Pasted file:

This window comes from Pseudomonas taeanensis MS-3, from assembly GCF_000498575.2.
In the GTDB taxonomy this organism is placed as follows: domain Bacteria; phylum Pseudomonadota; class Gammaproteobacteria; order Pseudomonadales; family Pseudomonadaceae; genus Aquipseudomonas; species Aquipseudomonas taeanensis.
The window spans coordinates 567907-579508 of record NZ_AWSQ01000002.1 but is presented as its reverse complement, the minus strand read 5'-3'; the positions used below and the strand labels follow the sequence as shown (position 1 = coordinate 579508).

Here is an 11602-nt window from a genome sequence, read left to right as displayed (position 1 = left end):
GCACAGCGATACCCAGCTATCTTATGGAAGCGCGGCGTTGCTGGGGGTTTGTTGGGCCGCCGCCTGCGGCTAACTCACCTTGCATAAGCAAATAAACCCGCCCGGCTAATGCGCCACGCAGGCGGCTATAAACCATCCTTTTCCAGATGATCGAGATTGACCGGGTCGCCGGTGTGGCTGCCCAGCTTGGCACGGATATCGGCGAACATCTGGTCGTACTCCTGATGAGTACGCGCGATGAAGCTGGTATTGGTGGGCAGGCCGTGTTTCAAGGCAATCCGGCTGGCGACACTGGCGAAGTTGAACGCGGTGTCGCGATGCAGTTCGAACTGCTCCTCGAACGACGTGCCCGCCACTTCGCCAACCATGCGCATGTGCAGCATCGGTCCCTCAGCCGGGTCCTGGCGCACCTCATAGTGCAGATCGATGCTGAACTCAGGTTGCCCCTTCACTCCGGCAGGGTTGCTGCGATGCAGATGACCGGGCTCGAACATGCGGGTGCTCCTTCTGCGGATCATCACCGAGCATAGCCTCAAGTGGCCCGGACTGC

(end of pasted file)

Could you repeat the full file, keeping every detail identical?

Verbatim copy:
This window comes from Pseudomonas taeanensis MS-3, from assembly GCF_000498575.2.
In the GTDB taxonomy this organism is placed as follows: domain Bacteria; phylum Pseudomonadota; class Gammaproteobacteria; order Pseudomonadales; family Pseudomonadaceae; genus Aquipseudomonas; species Aquipseudomonas taeanensis.
The window spans coordinates 567907-579508 of record NZ_AWSQ01000002.1 but is presented as its reverse complement, the minus strand read 5'-3'; the positions used below and the strand labels follow the sequence as shown (position 1 = coordinate 579508).

Here is an 11602-nt window from a genome sequence, read left to right as displayed (position 1 = left end):
GCACAGCGATACCCAGCTATCTTATGGAAGCGCGGCGTTGCTGGGGGTTTGTTGGGCCGCCGCCTGCGGCTAACTCACCTTGCATAAGCAAATAAACCCGCCCGGCTAATGCGCCACGCAGGCGGCTATAAACCATCCTTTTCCAGATGATCGAGATTGACCGGGTCGCCGGTGTGGCTGCCCAGCTTGGCACGGATATCGGCGAACATCTGGTCGTACTCCTGATGAGTACGCGCGATGAAGCTGGTATTGGTGGGCAGGCCGTGTTTCAAGGCAATCCGGCTGGCGACACTGGCGAAGTTGAACGCGGTGTCGCGATGCAGTTCGAACTGCTCCTCGAACGACGTGCCCGCCACTTCGCCAACCATGCGCATGTGCAGCATCGGTCCCTCAGCCGGGTCCTGGCGCACCTCATAGTGCAGATCGATGCTGAACTCAGGTTGCCCCTTCACTCCGGCAGGGTTGCTGCGATGCAGATGACCGGGCTCGAACATGCGGGTGCTCCTTCTGCGGATCATCACCGAGCATAGCCTCAAGTGGCCCGGACTGC